The Mighty Sea Turtles of Cape Hatteras National Seashore

Every year a cycle of life occurs on the Cape Hatteras National Seashore when female sea turtles return to the beaches where they were born to lay the next generation. The sea turtle emerges from the ocean to make her way ponderously up the beach where, after crawling to a place she deems appropriate, she digs a hole with her back flippers to lay her eggs. Once she covers the nest, this majestic reptile slowly makes her way back to the ocean using light cues. The nesting process can take between 1-3 hours to complete. A couple of months later, the nest seems to boil over as tiny turtles struggle out of their shells, out of their nest, and, out across a beach full of hazards by the light of the moon to their new home – the ocean.

738px-Turtle_hatchling_close-up,_Texas_(5984381381)Sea turtles, some of the largest living reptiles, are long-lived, cold-blooded, air breathing, migratory, and spend almost their entire lives in the sea. They range in size from the smallest species weighing 75-100 pounds to the largest species weighing almost 2,000 pounds. Visitors can tell the difference between a land or pond turtle and a sea turtle by their front limbs. Sea turtles have flippers, whereas land and pond turtles have feet with claws.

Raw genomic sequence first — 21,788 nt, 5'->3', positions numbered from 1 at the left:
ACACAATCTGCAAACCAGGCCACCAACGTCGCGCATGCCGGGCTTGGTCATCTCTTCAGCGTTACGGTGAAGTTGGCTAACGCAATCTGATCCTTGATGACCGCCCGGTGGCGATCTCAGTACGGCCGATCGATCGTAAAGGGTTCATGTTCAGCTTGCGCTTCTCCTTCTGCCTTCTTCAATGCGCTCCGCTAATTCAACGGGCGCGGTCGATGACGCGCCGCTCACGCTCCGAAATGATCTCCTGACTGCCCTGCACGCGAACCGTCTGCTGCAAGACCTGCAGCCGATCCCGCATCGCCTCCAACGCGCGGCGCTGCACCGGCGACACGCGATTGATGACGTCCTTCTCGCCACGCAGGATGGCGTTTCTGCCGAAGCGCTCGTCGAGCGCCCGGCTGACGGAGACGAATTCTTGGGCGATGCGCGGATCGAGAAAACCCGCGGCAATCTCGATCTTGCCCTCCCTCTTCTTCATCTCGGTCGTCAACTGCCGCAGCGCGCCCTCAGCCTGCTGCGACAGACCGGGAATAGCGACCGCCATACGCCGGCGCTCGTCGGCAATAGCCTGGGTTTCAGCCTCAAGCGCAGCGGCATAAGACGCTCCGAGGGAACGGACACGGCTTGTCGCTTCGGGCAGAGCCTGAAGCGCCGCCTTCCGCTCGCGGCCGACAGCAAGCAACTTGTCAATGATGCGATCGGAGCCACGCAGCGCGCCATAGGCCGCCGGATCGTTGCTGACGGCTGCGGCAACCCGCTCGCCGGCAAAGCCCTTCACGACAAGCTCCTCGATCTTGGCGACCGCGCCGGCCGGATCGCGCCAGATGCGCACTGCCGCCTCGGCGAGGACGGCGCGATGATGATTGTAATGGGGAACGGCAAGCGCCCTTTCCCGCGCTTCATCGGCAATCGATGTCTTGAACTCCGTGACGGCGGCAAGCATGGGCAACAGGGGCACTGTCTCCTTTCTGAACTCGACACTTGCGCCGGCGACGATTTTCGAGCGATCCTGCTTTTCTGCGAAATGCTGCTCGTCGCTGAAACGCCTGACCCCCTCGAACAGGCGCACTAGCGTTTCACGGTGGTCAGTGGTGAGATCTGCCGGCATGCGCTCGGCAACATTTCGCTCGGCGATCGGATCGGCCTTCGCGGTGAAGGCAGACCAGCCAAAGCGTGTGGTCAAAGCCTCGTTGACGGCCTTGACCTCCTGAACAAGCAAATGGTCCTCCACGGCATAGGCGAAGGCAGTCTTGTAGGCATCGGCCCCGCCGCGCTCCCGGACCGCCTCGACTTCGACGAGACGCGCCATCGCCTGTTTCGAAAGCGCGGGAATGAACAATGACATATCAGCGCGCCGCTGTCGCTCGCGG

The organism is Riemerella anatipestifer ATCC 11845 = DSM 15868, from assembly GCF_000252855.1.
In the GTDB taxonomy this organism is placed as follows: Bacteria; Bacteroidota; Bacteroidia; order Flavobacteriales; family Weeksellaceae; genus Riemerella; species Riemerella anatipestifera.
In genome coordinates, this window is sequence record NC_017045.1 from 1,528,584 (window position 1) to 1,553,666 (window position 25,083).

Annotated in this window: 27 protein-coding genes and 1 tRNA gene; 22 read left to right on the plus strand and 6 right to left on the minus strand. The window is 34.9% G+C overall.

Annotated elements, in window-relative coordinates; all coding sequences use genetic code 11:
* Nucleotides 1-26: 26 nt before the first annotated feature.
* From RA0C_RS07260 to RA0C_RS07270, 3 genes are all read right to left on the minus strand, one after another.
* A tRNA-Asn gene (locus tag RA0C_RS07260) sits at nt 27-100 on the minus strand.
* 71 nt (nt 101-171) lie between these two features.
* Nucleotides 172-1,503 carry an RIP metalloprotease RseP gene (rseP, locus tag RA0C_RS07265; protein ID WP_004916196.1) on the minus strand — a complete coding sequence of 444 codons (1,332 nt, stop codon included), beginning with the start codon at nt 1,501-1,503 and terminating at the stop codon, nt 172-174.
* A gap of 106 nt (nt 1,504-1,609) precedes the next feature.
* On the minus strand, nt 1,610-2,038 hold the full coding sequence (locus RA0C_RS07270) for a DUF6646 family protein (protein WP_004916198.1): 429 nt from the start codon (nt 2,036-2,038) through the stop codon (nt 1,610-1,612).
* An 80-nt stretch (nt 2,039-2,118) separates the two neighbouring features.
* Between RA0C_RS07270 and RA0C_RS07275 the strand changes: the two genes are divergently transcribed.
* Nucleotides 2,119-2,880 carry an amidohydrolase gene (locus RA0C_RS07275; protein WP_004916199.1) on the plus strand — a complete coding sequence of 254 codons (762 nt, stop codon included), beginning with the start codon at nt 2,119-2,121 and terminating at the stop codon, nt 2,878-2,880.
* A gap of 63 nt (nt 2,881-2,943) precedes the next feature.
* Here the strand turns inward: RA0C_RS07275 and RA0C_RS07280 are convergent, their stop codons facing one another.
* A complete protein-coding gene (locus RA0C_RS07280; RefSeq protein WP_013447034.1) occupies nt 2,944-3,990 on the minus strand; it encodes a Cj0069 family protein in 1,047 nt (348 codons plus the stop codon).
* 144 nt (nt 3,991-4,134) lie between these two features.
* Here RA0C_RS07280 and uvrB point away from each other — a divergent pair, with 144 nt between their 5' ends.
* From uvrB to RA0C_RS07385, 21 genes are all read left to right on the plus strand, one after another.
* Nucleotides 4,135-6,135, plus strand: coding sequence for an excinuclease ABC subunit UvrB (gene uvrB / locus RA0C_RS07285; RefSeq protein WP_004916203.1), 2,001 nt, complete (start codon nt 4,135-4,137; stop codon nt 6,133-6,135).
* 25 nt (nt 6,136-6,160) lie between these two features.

Leatherback_sea_turtle_Tinglar,_USVI_(5839996547)There are five species of sea turtles found along the Cape Hatteras National Seashore – the leatherback, hawksbill (rarely seen), Kemp’s ridley, loggerhead and green. While all five of these sea turtle species can be found in Seashore waters throughout the year, it is the female loggerhead and green turtles—and occasional leatherback and Kemp’s ridley turtles—that nest on these beaches, which are considered to be the extreme northern limits of their nesting grounds.

Opportunities

Every day, trained volunteers walk the beaches on North Carolina’s 320-mile coastline with an eye to turtle activity. These citizen scientists takes steps to protect nests from predators, stand by to assist when the hatchlings emerge en masse and head to the sea, and scour the strand for turtles in distress. The North Carolina Wildlife Resources Commission oversees their work through community programs with a combined membership of 1,200 to 1,500 volunteers.

Visitors can use encounters with turtle watchers as learning opportunities. Public “turtle talk” events are also offered by local organizations, including:

Programs are also offered by:

Beachgoers can help the cause with measures as simple as picking up trash and keeping light to a minimum. Learn more about protecting turtles at seaturtle.org.